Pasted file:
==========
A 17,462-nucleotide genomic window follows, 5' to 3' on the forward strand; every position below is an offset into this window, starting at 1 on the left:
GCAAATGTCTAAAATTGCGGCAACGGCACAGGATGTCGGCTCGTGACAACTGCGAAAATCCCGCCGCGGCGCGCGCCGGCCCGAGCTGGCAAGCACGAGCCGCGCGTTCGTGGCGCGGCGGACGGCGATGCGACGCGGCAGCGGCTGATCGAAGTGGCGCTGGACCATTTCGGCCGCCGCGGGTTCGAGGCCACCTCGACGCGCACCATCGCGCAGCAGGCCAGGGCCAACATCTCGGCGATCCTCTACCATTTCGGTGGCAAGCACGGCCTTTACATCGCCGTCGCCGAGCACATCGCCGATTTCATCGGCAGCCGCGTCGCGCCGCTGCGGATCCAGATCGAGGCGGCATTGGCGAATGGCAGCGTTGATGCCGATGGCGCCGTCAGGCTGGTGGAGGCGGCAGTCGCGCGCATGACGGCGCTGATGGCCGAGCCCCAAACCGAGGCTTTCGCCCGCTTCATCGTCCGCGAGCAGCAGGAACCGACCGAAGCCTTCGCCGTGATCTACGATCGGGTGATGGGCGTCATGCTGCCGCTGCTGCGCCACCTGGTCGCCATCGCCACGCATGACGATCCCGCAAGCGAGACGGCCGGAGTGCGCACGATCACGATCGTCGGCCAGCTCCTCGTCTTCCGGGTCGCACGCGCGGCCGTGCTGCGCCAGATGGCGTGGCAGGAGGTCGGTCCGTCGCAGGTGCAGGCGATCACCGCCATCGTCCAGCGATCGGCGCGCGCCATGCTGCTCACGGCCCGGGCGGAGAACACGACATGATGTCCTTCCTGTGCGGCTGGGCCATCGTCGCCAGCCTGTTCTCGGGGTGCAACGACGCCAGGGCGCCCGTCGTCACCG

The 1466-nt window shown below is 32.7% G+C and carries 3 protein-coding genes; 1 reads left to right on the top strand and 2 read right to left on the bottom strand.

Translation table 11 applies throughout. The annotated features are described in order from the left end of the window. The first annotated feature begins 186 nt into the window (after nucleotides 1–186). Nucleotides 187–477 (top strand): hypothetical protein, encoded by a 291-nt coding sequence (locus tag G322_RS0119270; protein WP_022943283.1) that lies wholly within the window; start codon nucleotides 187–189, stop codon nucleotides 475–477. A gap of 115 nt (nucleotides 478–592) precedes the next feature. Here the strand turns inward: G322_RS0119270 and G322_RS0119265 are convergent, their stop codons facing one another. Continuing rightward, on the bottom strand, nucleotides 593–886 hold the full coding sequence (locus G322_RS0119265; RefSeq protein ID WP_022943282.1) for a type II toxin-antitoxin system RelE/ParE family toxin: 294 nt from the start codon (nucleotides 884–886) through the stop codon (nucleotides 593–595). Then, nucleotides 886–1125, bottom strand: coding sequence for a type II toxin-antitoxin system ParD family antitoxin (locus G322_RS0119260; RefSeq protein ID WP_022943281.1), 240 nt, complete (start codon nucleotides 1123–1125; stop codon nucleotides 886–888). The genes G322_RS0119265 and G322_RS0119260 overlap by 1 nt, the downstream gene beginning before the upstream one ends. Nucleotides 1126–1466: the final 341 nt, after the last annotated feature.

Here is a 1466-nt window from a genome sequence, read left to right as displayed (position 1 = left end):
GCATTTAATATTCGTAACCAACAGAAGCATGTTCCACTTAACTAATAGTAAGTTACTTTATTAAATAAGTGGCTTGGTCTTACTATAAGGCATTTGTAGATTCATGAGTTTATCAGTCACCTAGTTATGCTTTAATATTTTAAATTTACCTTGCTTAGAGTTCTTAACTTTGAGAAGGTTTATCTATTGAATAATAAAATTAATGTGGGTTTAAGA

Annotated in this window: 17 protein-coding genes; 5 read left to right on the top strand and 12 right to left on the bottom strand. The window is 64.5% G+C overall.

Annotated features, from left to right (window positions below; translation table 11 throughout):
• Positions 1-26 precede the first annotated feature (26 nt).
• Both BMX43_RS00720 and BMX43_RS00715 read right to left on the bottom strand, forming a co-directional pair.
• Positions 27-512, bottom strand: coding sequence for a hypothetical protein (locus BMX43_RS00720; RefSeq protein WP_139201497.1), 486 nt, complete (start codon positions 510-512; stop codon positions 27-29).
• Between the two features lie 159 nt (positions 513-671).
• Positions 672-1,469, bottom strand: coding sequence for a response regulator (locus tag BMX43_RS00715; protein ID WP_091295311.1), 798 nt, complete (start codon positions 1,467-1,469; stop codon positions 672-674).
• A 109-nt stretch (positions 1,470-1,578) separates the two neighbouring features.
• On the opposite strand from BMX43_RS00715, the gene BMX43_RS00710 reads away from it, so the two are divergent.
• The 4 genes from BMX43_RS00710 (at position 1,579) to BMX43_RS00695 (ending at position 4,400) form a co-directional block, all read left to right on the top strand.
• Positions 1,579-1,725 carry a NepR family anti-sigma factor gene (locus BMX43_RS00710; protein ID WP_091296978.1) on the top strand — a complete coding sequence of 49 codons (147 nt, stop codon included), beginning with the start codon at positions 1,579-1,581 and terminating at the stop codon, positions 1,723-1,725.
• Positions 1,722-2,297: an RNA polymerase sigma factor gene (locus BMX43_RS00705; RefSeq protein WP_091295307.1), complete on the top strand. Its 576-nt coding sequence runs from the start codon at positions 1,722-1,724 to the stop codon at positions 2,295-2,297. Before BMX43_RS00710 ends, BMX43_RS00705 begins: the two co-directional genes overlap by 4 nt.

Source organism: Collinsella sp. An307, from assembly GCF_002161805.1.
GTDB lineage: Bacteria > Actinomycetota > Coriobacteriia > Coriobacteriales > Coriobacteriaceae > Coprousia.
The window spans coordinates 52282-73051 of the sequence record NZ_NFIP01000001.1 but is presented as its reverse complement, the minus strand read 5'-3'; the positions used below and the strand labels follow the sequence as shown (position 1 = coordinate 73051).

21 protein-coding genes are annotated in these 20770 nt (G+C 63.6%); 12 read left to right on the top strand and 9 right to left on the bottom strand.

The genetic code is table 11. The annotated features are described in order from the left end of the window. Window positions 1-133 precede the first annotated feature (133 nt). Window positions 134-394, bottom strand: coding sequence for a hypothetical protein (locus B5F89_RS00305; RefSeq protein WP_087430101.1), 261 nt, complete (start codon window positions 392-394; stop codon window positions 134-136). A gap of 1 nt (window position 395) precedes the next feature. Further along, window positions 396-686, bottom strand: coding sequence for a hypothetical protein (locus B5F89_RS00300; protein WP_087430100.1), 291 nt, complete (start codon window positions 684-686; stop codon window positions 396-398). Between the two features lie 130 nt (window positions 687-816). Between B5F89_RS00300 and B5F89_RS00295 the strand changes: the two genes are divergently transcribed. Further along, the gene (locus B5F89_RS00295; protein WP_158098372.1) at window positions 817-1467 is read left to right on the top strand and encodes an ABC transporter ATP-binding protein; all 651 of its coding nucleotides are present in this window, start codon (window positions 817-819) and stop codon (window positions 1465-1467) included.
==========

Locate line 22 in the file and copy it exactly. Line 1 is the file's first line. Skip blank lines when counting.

21 protein-coding genes are annotated in these 20770 nt (G+C 63.6%); 12 read left to right on the top strand and 9 right to left on the bottom strand.